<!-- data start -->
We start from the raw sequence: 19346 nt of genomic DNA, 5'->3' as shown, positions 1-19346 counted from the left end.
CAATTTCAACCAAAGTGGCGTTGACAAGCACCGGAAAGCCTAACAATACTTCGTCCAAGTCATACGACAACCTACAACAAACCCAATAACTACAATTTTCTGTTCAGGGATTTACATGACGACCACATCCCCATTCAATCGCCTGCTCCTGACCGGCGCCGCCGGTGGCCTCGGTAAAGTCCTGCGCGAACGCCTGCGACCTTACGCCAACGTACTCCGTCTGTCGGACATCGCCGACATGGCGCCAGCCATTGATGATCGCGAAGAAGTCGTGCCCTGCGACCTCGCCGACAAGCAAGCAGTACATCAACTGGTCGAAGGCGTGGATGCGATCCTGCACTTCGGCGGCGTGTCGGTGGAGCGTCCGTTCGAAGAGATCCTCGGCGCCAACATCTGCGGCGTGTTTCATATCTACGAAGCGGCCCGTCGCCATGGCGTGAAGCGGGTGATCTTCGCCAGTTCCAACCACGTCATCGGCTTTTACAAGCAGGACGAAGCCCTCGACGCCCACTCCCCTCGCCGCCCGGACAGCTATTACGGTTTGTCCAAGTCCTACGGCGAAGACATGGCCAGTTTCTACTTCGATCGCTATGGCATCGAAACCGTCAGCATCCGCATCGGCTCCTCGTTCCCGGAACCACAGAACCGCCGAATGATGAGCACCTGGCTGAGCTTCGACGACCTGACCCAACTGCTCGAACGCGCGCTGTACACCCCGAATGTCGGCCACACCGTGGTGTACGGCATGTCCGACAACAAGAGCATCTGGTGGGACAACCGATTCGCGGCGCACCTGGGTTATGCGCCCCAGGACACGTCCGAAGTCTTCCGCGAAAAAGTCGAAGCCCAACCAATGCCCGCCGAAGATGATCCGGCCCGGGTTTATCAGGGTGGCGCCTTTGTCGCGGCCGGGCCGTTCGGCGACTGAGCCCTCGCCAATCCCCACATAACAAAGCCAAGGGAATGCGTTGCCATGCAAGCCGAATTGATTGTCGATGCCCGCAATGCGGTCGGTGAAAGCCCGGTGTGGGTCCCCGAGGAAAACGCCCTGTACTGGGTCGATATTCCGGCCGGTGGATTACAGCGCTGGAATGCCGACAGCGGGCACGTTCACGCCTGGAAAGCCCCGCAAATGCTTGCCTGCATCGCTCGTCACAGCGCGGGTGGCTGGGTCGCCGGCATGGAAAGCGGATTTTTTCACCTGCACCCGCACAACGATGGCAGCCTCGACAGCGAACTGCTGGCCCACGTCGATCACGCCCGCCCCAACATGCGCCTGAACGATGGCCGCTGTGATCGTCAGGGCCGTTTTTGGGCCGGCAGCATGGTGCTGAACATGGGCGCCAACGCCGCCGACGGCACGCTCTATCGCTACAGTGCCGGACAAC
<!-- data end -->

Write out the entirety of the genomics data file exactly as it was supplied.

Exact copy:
We start from the raw sequence: 19346 nt of genomic DNA, 5'->3' as shown, positions 1-19346 counted from the left end.
CAATTTCAACCAAAGTGGCGTTGACAAGCACCGGAAAGCCTAACAATACTTCGTCCAAGTCATACGACAACCTACAACAAACCCAATAACTACAATTTTCTGTTCAGGGATTTACATGACGACCACATCCCCATTCAATCGCCTGCTCCTGACCGGCGCCGCCGGTGGCCTCGGTAAAGTCCTGCGCGAACGCCTGCGACCTTACGCCAACGTACTCCGTCTGTCGGACATCGCCGACATGGCGCCAGCCATTGATGATCGCGAAGAAGTCGTGCCCTGCGACCTCGCCGACAAGCAAGCAGTACATCAACTGGTCGAAGGCGTGGATGCGATCCTGCACTTCGGCGGCGTGTCGGTGGAGCGTCCGTTCGAAGAGATCCTCGGCGCCAACATCTGCGGCGTGTTTCATATCTACGAAGCGGCCCGTCGCCATGGCGTGAAGCGGGTGATCTTCGCCAGTTCCAACCACGTCATCGGCTTTTACAAGCAGGACGAAGCCCTCGACGCCCACTCCCCTCGCCGCCCGGACAGCTATTACGGTTTGTCCAAGTCCTACGGCGAAGACATGGCCAGTTTCTACTTCGATCGCTATGGCATCGAAACCGTCAGCATCCGCATCGGCTCCTCGTTCCCGGAACCACAGAACCGCCGAATGATGAGCACCTGGCTGAGCTTCGACGACCTGACCCAACTGCTCGAACGCGCGCTGTACACCCCGAATGTCGGCCACACCGTGGTGTACGGCATGTCCGACAACAAGAGCATCTGGTGGGACAACCGATTCGCGGCGCACCTGGGTTATGCGCCCCAGGACACGTCCGAAGTCTTCCGCGAAAAAGTCGAAGCCCAACCAATGCCCGCCGAAGATGATCCGGCCCGGGTTTATCAGGGTGGCGCCTTTGTCGCGGCCGGGCCGTTCGGCGACTGAGCCCTCGCCAATCCCCACATAACAAAGCCAAGGGAATGCGTTGCCATGCAAGCCGAATTGATTGTCGATGCCCGCAATGCGGTCGGTGAAAGCCCGGTGTGGGTCCCCGAGGAAAACGCCCTGTACTGGGTCGATATTCCGGCCGGTGGATTACAGCGCTGGAATGCCGACAGCGGGCACGTTCACGCCTGGAAAGCCCCGCAAATGCTTGCCTGCATCGCTCGTCACAGCGCGGGTGGCTGGGTCGCCGGCATGGAAAGCGGATTTTTTCACCTGCACCCGCACAACGATGGCAGCCTCGACAGCGAACTGCTGGCCCACGTCGATCACGCCCGCCCCAACATGCGCCTGAACGATGGCCGCTGTGATCGTCAGGGCCGTTTTTGGGCCGGCAGCATGGTGCTGAACATGGGCGCCAACGCCGCCGACGGCACGCTCTATCGCTACAGTGCCGGACAAC